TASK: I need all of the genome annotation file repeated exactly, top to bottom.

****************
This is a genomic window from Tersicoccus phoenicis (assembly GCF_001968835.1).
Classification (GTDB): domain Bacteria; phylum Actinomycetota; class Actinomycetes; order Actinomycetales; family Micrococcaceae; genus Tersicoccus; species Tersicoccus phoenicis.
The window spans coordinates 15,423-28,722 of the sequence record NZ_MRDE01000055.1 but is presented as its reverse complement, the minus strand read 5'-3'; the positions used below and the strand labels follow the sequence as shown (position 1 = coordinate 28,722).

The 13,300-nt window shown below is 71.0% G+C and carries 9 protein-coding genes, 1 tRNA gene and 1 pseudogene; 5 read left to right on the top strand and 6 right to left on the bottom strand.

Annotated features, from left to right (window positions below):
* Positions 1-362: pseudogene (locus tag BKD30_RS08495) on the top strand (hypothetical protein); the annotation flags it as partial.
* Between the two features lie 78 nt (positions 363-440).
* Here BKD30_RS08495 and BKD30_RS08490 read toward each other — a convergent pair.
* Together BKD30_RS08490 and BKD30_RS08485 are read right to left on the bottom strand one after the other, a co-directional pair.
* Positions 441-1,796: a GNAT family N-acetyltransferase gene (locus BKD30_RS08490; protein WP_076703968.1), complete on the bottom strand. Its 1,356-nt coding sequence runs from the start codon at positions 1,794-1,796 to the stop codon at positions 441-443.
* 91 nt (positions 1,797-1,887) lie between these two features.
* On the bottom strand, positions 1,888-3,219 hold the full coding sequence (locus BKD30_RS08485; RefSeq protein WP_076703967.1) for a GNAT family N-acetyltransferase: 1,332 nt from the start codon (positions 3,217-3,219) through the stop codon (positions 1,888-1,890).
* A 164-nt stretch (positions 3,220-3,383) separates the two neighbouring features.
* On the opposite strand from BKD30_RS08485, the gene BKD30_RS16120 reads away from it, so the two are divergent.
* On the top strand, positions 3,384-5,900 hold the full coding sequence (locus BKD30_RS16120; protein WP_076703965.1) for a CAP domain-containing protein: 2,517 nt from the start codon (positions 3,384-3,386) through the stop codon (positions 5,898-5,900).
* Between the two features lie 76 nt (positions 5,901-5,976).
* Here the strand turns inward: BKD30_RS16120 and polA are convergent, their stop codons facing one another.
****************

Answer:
This is a genomic window from Tersicoccus phoenicis (assembly GCF_001968835.1).
Classification (GTDB): domain Bacteria; phylum Actinomycetota; class Actinomycetes; order Actinomycetales; family Micrococcaceae; genus Tersicoccus; species Tersicoccus phoenicis.
The window spans coordinates 15,423-28,722 of the sequence record NZ_MRDE01000055.1 but is presented as its reverse complement, the minus strand read 5'-3'; the positions used below and the strand labels follow the sequence as shown (position 1 = coordinate 28,722).

The 13,300-nt window shown below is 71.0% G+C and carries 9 protein-coding genes, 1 tRNA gene and 1 pseudogene; 5 read left to right on the top strand and 6 right to left on the bottom strand.

Annotated features, from left to right (window positions below):
* Positions 1-362: pseudogene (locus tag BKD30_RS08495) on the top strand (hypothetical protein); the annotation flags it as partial.
* Between the two features lie 78 nt (positions 363-440).
* Here BKD30_RS08495 and BKD30_RS08490 read toward each other — a convergent pair.
* Together BKD30_RS08490 and BKD30_RS08485 are read right to left on the bottom strand one after the other, a co-directional pair.
* Positions 441-1,796: a GNAT family N-acetyltransferase gene (locus BKD30_RS08490; protein WP_076703968.1), complete on the bottom strand. Its 1,356-nt coding sequence runs from the start codon at positions 1,794-1,796 to the stop codon at positions 441-443.
* 91 nt (positions 1,797-1,887) lie between these two features.
* On the bottom strand, positions 1,888-3,219 hold the full coding sequence (locus BKD30_RS08485; RefSeq protein WP_076703967.1) for a GNAT family N-acetyltransferase: 1,332 nt from the start codon (positions 3,217-3,219) through the stop codon (positions 1,888-1,890).
* A 164-nt stretch (positions 3,220-3,383) separates the two neighbouring features.
* On the opposite strand from BKD30_RS08485, the gene BKD30_RS16120 reads away from it, so the two are divergent.
* On the top strand, positions 3,384-5,900 hold the full coding sequence (locus BKD30_RS16120; protein WP_076703965.1) for a CAP domain-containing protein: 2,517 nt from the start codon (positions 3,384-3,386) through the stop codon (positions 5,898-5,900).
* Between the two features lie 76 nt (positions 5,901-5,976).
* Here the strand turns inward: BKD30_RS16120 and polA are convergent, their stop codons facing one another.